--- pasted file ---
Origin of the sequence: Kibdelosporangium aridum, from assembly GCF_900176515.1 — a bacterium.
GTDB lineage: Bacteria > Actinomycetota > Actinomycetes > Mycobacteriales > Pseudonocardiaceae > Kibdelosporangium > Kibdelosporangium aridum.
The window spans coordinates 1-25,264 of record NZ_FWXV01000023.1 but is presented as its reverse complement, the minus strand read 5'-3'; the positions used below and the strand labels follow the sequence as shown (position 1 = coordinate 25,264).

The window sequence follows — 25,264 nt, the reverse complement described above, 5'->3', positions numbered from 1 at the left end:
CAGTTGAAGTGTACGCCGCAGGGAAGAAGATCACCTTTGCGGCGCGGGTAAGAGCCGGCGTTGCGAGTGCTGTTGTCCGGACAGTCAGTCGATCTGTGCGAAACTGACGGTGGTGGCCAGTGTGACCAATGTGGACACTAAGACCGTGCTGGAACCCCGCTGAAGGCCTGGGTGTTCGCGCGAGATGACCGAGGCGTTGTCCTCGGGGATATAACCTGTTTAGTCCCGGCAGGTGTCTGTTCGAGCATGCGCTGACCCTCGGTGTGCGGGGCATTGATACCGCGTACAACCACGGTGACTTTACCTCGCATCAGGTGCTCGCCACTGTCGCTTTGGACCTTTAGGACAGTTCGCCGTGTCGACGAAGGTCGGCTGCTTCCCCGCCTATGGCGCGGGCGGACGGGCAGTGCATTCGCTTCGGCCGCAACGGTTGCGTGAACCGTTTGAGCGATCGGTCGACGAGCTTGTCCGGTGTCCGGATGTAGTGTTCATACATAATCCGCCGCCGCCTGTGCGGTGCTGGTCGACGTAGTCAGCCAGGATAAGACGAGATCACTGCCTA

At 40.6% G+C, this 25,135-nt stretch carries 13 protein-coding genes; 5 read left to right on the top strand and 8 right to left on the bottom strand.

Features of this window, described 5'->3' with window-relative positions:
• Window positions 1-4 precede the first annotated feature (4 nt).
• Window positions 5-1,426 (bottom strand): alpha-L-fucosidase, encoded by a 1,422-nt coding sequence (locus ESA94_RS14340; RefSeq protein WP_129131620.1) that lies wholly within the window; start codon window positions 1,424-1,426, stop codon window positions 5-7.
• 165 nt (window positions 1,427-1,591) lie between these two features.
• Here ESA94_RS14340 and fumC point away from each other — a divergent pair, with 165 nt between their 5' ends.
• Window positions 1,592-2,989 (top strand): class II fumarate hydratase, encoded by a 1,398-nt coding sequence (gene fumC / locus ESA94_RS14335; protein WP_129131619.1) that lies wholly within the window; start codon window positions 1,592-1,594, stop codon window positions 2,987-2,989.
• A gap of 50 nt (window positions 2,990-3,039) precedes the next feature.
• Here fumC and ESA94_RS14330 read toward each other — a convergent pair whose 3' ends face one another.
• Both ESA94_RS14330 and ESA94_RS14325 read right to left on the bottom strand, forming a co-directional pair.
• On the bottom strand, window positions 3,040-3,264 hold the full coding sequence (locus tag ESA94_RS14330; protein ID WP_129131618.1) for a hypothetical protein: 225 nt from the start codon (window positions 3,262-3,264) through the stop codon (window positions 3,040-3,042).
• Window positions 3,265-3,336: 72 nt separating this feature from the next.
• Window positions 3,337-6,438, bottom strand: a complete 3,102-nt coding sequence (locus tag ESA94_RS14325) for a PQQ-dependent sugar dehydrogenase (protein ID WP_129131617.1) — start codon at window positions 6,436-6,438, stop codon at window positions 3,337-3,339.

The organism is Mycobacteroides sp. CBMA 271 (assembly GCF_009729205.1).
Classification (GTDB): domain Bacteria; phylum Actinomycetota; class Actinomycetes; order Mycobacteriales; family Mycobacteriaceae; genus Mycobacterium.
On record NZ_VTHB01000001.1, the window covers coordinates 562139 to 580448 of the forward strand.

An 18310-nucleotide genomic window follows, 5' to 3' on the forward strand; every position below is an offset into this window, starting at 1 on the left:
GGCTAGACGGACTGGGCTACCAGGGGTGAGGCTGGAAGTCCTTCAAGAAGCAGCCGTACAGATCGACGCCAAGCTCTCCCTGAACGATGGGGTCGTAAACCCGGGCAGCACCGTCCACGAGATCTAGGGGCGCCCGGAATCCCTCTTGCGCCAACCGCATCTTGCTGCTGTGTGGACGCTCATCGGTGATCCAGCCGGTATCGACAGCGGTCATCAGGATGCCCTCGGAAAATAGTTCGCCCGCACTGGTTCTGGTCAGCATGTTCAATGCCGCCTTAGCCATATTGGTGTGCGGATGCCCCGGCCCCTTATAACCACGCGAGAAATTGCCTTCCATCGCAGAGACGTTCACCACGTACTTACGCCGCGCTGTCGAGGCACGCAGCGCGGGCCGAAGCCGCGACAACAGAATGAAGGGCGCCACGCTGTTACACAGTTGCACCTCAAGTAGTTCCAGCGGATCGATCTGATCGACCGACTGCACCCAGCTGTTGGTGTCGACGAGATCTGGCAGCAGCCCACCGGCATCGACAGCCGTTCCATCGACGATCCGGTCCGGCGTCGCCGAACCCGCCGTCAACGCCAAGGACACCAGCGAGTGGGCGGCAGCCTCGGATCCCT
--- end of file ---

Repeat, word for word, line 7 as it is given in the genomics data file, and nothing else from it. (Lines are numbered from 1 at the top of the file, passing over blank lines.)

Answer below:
Features of this window, described 5'->3' with window-relative positions: